This blog documents what remains when man abandons his buildings, homes, schools, and factories. These decaying structures represent his impact on his world: where he lived, how he worked, and what he built. The blog also shows examples of where decay was averted or reversed with hard work and imagination.
Wednesday, May 1, 2013
Fortification Street Oil Mill, Jackson, Mississippi
Fortification street in Jackson runs east-west and crosses over the railroad yards on a long bridge in West Jackson. Just south of the bridge is a hulking complex of steel buildings and pipes, remains of the oil mill. I think it has been out of operation for at least a decade, but I could not find much information on the complex.
Farish Street, view north
The mill is just north of Farish Street, once a vibrant African-American community. I assume many of the inhabitants may have worked at the mill. The view above is from Farish Street looking north.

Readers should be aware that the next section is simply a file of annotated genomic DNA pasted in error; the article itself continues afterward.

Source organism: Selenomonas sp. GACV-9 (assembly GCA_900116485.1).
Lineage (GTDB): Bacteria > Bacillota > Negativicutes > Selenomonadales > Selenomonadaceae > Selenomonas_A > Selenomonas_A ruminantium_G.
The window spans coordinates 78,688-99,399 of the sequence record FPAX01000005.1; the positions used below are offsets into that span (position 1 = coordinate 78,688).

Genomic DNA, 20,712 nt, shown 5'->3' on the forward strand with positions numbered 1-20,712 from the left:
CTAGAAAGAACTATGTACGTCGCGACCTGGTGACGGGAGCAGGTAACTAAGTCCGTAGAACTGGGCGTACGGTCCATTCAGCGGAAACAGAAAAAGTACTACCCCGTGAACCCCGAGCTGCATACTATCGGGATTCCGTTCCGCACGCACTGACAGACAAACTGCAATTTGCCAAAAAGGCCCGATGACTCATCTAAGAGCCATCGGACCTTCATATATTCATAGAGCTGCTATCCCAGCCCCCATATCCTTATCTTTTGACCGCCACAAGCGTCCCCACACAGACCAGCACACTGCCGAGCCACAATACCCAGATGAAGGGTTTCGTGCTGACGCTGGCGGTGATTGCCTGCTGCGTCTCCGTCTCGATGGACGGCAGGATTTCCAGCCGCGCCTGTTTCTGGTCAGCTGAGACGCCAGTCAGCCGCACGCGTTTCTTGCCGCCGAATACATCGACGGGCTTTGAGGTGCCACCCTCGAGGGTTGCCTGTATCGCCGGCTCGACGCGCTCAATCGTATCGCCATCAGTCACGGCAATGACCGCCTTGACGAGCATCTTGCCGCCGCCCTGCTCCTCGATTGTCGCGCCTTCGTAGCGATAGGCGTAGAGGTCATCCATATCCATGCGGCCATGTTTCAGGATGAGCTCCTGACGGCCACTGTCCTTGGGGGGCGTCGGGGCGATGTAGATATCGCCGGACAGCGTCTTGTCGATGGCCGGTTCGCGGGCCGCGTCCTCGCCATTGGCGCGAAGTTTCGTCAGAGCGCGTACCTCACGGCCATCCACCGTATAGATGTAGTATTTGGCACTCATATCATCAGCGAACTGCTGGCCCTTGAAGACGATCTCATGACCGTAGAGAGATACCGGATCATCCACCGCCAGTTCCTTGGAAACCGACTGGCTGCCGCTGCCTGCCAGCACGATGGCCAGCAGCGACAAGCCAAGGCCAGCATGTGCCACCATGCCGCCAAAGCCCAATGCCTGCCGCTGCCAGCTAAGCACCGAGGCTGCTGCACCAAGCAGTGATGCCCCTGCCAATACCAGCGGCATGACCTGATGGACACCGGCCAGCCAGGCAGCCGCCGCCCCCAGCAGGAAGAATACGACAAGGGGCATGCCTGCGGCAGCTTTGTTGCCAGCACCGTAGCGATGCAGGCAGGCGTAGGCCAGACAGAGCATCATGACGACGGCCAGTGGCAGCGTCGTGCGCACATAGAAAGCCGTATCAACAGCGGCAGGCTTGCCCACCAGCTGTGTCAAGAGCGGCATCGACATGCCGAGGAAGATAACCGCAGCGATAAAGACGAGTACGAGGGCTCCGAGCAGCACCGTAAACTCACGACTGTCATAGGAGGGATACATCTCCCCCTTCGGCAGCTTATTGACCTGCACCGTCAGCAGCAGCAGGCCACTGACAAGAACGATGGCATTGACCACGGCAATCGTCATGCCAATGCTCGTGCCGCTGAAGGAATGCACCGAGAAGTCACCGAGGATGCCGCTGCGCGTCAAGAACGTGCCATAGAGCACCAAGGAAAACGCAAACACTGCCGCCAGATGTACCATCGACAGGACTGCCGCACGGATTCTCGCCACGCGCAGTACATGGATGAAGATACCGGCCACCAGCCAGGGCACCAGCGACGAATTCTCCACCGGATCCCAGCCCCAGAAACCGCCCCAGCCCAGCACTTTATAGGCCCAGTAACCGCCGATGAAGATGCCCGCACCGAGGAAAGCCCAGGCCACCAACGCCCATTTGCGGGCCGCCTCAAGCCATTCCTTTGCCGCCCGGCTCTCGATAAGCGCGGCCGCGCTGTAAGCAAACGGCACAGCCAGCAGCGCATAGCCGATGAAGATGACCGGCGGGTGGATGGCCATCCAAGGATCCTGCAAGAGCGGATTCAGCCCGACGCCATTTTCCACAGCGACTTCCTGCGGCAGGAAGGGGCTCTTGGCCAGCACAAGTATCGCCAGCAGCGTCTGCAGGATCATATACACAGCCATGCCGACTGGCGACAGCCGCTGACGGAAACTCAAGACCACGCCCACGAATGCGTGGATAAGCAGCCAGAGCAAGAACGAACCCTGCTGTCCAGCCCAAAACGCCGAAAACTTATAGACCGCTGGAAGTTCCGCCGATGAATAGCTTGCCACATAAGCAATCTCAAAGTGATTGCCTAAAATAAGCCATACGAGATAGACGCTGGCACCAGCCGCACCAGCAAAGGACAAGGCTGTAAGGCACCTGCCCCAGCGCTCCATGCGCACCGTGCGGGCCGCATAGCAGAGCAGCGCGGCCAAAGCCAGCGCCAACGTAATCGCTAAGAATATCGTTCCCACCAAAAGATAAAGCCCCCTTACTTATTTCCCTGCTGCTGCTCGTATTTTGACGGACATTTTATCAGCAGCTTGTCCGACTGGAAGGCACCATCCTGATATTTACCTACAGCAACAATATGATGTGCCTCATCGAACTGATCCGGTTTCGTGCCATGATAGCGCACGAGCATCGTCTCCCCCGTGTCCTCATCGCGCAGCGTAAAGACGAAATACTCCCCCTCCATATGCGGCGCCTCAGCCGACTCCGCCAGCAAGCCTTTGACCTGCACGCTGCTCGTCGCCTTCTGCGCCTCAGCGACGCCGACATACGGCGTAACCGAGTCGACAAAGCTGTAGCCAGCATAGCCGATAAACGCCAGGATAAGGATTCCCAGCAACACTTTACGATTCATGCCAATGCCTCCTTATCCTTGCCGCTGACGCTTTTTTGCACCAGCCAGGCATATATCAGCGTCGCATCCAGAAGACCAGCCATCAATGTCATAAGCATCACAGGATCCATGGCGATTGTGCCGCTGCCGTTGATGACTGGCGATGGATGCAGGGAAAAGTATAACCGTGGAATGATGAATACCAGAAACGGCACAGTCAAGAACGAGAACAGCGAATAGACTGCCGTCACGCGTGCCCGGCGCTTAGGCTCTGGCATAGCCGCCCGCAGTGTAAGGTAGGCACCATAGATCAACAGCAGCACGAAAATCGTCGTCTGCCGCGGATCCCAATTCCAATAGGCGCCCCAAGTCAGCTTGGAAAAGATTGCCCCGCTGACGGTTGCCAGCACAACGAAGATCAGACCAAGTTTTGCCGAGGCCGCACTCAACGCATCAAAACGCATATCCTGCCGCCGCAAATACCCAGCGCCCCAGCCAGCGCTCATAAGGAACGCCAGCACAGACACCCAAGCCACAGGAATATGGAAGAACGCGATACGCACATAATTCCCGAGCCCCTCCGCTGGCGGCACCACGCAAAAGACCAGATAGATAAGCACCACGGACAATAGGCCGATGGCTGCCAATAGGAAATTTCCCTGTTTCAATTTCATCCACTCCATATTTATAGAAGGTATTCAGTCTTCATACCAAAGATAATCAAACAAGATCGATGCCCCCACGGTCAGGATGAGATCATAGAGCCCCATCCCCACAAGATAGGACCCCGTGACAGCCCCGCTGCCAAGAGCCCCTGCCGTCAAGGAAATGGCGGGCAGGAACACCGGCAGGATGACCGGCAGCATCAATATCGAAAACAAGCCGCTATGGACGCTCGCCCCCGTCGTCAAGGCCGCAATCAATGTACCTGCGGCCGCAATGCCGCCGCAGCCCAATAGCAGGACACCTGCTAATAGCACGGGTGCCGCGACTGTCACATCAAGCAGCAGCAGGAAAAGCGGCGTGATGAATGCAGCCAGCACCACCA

The Fortification Street bridge usually has pretty dense traffic, but last week, one lane was blocked off with traffic cones. I pulled in and took some elevated views of the mill. I saw a guard and some trucks entering, but it was unclear what activity was happening.
Regular readers of this blog know I like the stark geometric shapes in industrial sites.
This is the view north along the railroad tracks. These are active. Years ago, I took the train from Chicago to Jackson, and the Amtrak came into town by this route.
This is the view south along Mill Street. It was quiet on a work day, but there was much more activity decades ago. We will explore this neighborhood more in future articles.
All 2013 photographs taken with a Panasonic G3 digital camera, files processed in Photo Ninja.